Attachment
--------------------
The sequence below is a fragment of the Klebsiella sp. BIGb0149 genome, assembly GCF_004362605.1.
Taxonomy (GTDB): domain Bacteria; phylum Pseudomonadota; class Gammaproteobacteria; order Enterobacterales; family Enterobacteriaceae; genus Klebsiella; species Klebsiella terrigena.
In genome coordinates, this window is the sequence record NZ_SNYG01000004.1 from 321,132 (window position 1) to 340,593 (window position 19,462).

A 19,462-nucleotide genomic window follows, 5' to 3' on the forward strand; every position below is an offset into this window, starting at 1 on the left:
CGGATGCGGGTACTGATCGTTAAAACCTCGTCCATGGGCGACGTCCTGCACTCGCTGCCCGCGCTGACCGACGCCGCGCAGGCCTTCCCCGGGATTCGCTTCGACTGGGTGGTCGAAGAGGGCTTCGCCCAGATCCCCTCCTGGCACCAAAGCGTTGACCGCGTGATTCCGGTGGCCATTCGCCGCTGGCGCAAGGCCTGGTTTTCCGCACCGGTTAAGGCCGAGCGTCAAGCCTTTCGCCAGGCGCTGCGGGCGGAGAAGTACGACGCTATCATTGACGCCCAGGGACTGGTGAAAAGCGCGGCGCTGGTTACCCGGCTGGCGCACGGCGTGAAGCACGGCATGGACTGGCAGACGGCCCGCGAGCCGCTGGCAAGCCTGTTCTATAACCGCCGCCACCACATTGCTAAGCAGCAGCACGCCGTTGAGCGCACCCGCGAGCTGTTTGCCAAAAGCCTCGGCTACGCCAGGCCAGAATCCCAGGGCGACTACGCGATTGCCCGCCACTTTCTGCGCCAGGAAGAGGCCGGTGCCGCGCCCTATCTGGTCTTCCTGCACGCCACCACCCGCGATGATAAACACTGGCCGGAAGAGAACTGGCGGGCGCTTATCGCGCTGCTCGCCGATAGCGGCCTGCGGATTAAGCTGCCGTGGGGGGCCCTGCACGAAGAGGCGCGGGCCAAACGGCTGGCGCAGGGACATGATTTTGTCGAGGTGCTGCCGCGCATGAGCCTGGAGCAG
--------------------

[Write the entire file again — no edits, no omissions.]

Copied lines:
The sequence below is a fragment of the Klebsiella sp. BIGb0149 genome, assembly GCF_004362605.1.
Taxonomy (GTDB): domain Bacteria; phylum Pseudomonadota; class Gammaproteobacteria; order Enterobacterales; family Enterobacteriaceae; genus Klebsiella; species Klebsiella terrigena.
In genome coordinates, this window is the sequence record NZ_SNYG01000004.1 from 321,132 (window position 1) to 340,593 (window position 19,462).

A 19,462-nucleotide genomic window follows, 5' to 3' on the forward strand; every position below is an offset into this window, starting at 1 on the left:
CGGATGCGGGTACTGATCGTTAAAACCTCGTCCATGGGCGACGTCCTGCACTCGCTGCCCGCGCTGACCGACGCCGCGCAGGCCTTCCCCGGGATTCGCTTCGACTGGGTGGTCGAAGAGGGCTTCGCCCAGATCCCCTCCTGGCACCAAAGCGTTGACCGCGTGATTCCGGTGGCCATTCGCCGCTGGCGCAAGGCCTGGTTTTCCGCACCGGTTAAGGCCGAGCGTCAAGCCTTTCGCCAGGCGCTGCGGGCGGAGAAGTACGACGCTATCATTGACGCCCAGGGACTGGTGAAAAGCGCGGCGCTGGTTACCCGGCTGGCGCACGGCGTGAAGCACGGCATGGACTGGCAGACGGCCCGCGAGCCGCTGGCAAGCCTGTTCTATAACCGCCGCCACCACATTGCTAAGCAGCAGCACGCCGTTGAGCGCACCCGCGAGCTGTTTGCCAAAAGCCTCGGCTACGCCAGGCCAGAATCCCAGGGCGACTACGCGATTGCCCGCCACTTTCTGCGCCAGGAAGAGGCCGGTGCCGCGCCCTATCTGGTCTTCCTGCACGCCACCACCCGCGATGATAAACACTGGCCGGAAGAGAACTGGCGGGCGCTTATCGCGCTGCTCGCCGATAGCGGCCTGCGGATTAAGCTGCCGTGGGGGGCCCTGCACGAAGAGGCGCGGGCCAAACGGCTGGCGCAGGGACATGATTTTGTCGAGGTGCTGCCGCGCATGAGCCTGGAGCAG